“All conditioned phenomena are impermanent; when one sees this with wisdom, one becomes weary of dukkha [suffering or unsatisfactoriness]. This is the Path to Purity.”
The Buddha, The Dhammapada v. 277
Day 1: I found the caterpillar of a Gulf fritillary (Agraulis vanilliae) on 7 October 2013, perched on the steel beam of a guardrail.
Day 2: Next day, the caterpillar was in the exact same spot but was moving so imperceptibly. Its coloration appeared bleached. My immediate suspicion was that it was preparing to pupate; but in the next moment, I worried it was actually dying (I am naturally a worrier). Carefully, I transported it back to the lab.
Day 3: Overnight, the caterpillar had shed its spiny skin one last time as a larva, having transitioned into a chrysalis. Unfortunately, it was not properly attached to anything. If allowed to develop like this, lying on its side on a leaf, the wings will be disfigured upon emergence. My supervisor, a biologist, used Elmer’s glue to attach it to a twig so it could hang as it should. Did you know that the pupa responds to stimuli? It is not totally inert. I was struck by the reality that this thing is still part of the world – continuing to grow and change – even while it is encapsulated, suspended in time. Like you or me, it does not like to be poked and prodded; it moves away from perceived threats. But in this stage, it has become far more vulnerable.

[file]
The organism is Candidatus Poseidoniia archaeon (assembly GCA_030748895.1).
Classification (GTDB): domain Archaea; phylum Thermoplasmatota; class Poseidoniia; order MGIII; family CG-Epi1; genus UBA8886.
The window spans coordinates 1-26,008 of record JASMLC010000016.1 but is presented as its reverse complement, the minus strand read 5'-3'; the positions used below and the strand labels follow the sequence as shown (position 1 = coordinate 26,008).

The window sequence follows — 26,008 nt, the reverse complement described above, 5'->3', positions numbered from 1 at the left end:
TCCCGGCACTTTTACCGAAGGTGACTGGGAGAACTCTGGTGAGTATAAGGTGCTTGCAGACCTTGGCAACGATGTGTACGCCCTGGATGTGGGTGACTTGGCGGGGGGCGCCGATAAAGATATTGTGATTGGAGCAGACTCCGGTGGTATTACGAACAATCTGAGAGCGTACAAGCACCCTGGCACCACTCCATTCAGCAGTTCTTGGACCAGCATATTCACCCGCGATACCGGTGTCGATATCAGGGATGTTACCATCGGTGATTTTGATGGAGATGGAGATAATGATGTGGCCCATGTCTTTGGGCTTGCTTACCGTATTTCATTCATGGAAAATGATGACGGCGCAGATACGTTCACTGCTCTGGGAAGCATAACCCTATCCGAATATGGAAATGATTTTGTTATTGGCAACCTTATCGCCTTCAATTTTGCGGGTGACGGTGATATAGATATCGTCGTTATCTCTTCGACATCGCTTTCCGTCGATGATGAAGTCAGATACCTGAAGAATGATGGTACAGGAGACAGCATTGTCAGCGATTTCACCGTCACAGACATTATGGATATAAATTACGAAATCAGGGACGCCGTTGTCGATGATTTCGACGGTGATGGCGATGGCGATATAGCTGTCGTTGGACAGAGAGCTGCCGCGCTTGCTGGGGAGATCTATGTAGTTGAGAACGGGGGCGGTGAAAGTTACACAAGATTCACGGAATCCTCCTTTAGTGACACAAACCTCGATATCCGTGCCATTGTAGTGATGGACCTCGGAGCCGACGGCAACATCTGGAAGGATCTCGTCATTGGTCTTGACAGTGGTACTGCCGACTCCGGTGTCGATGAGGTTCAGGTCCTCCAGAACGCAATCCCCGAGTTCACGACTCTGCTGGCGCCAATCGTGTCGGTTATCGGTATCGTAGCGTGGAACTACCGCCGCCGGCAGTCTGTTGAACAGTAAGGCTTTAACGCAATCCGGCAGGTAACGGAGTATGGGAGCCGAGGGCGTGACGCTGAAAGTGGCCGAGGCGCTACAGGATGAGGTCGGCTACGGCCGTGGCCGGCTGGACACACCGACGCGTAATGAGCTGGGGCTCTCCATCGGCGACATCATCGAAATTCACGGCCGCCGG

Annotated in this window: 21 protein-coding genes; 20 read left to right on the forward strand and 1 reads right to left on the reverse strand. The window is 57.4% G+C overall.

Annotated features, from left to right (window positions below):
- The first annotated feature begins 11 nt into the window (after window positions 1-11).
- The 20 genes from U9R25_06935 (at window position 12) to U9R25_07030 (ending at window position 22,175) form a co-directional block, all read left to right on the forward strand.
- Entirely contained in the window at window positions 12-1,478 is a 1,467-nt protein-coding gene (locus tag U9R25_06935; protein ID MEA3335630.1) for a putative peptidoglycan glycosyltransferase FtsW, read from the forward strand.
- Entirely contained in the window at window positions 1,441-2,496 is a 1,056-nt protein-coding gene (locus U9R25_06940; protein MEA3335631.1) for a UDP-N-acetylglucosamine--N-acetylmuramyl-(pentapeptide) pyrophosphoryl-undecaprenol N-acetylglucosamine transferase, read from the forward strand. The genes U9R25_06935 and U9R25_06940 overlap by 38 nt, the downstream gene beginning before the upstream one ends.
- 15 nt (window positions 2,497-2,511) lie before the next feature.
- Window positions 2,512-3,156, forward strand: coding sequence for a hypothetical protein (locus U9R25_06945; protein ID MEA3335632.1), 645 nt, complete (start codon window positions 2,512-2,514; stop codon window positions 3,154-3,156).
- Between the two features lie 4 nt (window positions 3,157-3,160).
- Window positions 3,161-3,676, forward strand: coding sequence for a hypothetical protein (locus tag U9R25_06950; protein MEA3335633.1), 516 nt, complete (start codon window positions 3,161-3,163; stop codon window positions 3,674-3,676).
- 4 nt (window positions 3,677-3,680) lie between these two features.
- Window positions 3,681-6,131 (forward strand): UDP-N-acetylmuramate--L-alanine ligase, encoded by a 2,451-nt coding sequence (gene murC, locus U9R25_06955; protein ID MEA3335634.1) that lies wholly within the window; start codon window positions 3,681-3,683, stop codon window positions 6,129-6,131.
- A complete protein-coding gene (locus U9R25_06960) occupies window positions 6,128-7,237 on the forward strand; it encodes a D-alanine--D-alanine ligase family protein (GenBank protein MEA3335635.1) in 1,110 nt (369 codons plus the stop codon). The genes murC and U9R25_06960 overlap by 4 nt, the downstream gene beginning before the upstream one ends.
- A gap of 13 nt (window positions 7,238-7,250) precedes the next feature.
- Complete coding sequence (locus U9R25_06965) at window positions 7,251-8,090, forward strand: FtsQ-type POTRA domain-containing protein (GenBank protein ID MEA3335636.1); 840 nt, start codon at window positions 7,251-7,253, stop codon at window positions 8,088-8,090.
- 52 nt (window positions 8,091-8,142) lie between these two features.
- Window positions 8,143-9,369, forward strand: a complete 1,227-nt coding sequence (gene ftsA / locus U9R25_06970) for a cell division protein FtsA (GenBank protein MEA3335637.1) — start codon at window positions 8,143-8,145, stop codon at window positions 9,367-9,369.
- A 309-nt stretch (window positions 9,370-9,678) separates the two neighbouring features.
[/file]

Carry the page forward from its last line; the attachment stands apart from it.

In Nature, we can easily see the Truth of Impermanence. Although more directly referring to the fleetingness of thoughts, conditions, and feelings, annica is easier to understand in what we find tangible. If you spend a lot of time outdoors and slow down enough to see things As They Really Are, you will discover that we cannot cling to what does not stay.
In retrospect, I should have left the caterpillar exactly where she was. More than likely, she would have developed just fine. But, overcome with worry, I altered the course of her existence. In 11 to 21 days, we will find out if she survives.